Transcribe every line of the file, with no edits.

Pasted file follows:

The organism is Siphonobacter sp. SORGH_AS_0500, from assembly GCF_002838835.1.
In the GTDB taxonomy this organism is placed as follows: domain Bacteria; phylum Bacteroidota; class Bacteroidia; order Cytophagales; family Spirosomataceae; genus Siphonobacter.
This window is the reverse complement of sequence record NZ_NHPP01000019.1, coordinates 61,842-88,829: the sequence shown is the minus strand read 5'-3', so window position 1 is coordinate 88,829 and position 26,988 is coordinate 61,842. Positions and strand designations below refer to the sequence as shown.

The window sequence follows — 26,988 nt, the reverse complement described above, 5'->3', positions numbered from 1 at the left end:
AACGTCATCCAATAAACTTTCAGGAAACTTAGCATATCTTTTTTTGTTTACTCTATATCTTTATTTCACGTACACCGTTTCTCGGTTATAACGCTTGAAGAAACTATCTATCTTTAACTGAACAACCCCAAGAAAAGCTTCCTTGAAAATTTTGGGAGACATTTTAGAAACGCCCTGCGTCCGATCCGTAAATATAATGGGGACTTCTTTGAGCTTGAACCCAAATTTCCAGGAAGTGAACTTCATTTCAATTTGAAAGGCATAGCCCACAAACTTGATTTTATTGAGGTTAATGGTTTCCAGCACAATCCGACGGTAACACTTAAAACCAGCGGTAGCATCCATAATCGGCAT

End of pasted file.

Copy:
The organism is Siphonobacter sp. SORGH_AS_0500, from assembly GCF_002838835.1.
In the GTDB taxonomy this organism is placed as follows: domain Bacteria; phylum Bacteroidota; class Bacteroidia; order Cytophagales; family Spirosomataceae; genus Siphonobacter.
This window is the reverse complement of sequence record NZ_NHPP01000019.1, coordinates 61,842-88,829: the sequence shown is the minus strand read 5'-3', so window position 1 is coordinate 88,829 and position 26,988 is coordinate 61,842. Positions and strand designations below refer to the sequence as shown.

The window sequence follows — 26,988 nt, the reverse complement described above, 5'->3', positions numbered from 1 at the left end:
AACGTCATCCAATAAACTTTCAGGAAACTTAGCATATCTTTTTTTGTTTACTCTATATCTTTATTTCACGTACACCGTTTCTCGGTTATAACGCTTGAAGAAACTATCTATCTTTAACTGAACAACCCCAAGAAAAGCTTCCTTGAAAATTTTGGGAGACATTTTAGAAACGCCCTGCGTCCGATCCGTAAATATAATGGGGACTTCTTTGAGCTTGAACCCAAATTTCCAGGAAGTGAACTTCATTTCAATTTGAAAGGCATAGCCCACAAACTTGATTTTATTGAGGTTAATGGTTTCCAGCACAATCCGACGGTAACACTTAAAACCAGCGGTAGCATCCATAATCGGCAT